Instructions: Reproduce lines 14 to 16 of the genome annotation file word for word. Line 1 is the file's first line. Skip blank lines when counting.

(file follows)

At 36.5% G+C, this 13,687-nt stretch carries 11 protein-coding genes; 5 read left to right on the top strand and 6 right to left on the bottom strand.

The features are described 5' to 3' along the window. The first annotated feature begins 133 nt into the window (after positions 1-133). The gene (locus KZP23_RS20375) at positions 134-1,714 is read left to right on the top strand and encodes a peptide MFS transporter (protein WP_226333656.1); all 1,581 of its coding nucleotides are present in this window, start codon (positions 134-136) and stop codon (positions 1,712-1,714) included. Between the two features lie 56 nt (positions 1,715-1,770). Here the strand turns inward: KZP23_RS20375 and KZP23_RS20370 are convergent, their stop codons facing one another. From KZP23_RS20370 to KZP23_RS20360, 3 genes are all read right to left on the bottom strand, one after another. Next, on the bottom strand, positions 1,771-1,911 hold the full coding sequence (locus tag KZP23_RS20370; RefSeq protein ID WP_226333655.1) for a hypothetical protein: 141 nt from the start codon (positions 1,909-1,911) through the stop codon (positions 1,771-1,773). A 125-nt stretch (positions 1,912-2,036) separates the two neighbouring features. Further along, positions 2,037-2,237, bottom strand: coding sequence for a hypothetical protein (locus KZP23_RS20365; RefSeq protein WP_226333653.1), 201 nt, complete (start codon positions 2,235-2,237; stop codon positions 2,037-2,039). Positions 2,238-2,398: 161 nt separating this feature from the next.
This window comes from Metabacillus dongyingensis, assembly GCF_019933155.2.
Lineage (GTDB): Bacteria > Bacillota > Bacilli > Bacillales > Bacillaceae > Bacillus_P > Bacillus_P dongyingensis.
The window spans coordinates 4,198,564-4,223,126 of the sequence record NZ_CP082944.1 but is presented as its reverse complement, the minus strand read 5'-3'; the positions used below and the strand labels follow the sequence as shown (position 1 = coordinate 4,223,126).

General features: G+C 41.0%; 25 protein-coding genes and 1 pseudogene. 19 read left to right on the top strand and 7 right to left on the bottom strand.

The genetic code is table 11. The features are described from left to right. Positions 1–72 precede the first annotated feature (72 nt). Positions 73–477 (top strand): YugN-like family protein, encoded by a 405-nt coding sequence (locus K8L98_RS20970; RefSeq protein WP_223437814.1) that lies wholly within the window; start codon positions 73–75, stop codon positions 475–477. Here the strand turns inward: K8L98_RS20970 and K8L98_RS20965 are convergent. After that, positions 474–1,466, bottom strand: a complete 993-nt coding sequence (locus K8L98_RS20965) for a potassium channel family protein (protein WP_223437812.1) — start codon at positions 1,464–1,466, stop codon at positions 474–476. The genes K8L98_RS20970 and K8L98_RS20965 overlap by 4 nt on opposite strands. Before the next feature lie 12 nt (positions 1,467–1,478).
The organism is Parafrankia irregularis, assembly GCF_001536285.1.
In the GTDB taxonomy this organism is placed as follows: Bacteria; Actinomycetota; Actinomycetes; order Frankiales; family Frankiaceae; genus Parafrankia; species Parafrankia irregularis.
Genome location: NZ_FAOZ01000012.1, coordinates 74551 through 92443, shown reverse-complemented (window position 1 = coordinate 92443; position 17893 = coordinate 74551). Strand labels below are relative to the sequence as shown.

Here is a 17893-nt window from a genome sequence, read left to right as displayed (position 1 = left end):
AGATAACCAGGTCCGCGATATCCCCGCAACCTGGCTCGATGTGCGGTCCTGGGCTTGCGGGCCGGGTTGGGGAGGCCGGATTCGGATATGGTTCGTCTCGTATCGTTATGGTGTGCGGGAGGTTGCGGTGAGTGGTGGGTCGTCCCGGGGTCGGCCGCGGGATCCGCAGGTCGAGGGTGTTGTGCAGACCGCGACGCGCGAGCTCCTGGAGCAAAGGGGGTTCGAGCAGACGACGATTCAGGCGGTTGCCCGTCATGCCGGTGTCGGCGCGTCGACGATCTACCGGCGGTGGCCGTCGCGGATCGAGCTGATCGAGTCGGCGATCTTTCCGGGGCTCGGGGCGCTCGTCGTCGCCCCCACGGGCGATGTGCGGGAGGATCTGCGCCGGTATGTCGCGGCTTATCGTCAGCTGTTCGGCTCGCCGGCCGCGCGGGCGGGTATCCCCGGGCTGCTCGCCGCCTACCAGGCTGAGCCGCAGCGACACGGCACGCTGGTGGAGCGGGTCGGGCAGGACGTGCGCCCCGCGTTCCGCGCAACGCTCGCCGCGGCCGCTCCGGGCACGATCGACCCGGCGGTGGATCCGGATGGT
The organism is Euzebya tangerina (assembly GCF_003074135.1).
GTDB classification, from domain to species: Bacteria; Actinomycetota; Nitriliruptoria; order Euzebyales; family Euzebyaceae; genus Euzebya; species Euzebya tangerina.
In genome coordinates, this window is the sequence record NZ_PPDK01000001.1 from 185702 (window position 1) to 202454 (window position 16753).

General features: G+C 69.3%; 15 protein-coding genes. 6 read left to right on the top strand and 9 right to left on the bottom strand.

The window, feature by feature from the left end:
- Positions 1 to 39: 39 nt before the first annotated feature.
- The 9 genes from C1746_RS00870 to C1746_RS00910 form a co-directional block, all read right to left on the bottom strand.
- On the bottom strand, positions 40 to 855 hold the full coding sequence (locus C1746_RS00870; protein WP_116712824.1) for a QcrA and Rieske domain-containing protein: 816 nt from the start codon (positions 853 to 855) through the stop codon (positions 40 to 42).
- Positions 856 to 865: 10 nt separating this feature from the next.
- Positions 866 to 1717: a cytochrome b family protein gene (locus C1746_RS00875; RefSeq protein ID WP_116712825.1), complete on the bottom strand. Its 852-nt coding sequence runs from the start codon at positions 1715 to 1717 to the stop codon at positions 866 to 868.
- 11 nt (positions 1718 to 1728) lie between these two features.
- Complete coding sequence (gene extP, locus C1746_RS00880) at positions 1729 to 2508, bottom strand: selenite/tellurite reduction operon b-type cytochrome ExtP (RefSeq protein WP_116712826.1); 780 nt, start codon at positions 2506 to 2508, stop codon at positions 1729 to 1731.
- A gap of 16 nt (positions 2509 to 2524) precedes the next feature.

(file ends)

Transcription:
GTDB classification, from domain to species: Bacteria; Actinomycetota; Nitriliruptoria; order Euzebyales; family Euzebyaceae; genus Euzebya; species Euzebya tangerina.
In genome coordinates, this window is the sequence record NZ_PPDK01000001.1 from 185702 (window position 1) to 202454 (window position 16753).

General features: G+C 69.3%; 15 protein-coding genes. 6 read left to right on the top strand and 9 right to left on the bottom strand.